NEW ULM, Minn.-A $1.7 million remodeling project has begun at 85-bed Sioux Valley Hospital. The project, expected to be completed next summer, will consolidate all patient rooms onto the second floor of the four-story hospital. The refurbished facility will have four separate wings for intensive care, medical and surgical departments, obstetrics and behavioral medicine. "We now have five independent nursing units functioning on three different floors, and that will become one inpatient-care unit (on one floor)," said Bruce Mairose, the hospital's project manager. "We'll be reducing the amount of beds...by just two beds."
ST. PAUL, Minn.-The Minnesota Medical Association again will vote whether to authorize a study of a Canadian-style single-payer healthcare system, and backers say chances are growing that physicians will approve doing the study. At the MMA's annual meeting this week in St. Cloud, physician delegates will be asked to consider a resolution calling for the study, with a report due before the 1995 legislative session. At last year's meeting in Duluth, delegates narrowly defeated a resolution asking the association to study the single-payer system. "It looks like there's quite a bit of interest," said Frank Indihar, M.D., of St. Paul Internists and a co-author of the resolution. Physicians traditionally have opposed a single-payer system because they dislike more government involvement. "We're not saying we endorse the concept, just that they study it," said Linda Bohn, M.D., the society's president.-Associated Press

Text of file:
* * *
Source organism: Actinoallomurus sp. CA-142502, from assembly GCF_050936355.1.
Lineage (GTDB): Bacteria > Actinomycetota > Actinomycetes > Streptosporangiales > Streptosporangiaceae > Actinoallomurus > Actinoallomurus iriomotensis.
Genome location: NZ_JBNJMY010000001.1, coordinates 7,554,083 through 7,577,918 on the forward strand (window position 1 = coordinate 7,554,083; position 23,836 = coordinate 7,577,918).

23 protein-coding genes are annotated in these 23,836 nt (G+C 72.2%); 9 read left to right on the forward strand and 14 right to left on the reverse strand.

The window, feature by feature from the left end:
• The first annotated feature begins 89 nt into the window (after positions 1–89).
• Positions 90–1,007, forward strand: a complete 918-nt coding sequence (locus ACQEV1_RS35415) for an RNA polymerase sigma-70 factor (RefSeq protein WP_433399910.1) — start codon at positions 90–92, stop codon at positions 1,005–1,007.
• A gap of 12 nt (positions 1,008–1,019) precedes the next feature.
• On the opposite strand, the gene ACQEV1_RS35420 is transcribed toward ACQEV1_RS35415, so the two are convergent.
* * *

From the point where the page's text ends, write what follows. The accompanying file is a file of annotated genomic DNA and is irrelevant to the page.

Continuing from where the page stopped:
LANSING, Mich.-The state has accepted Blue Cross and Blue Shield of Michigan's $291 million bid for the , a state-owned workers' compensation insurer based in Lansing. Blue Cross will pay an additional $3.9 million as a business tax on the purchase. Other workers' compensation insurers in the state had argued in court that the tax should be as high as $40 million, considering the Blues' special tax advantage as a not-for-profit organization (June 27, p. 66). Legislation authorizing the sale had allowed State Accident employees 60 days to try to match the Blues' June bid. State Accident will be operated as the Michigan Blues' only for-profit subsidiary. The Blues made a commitment to keep the 400 State Accident employees and the business operation in Lansing.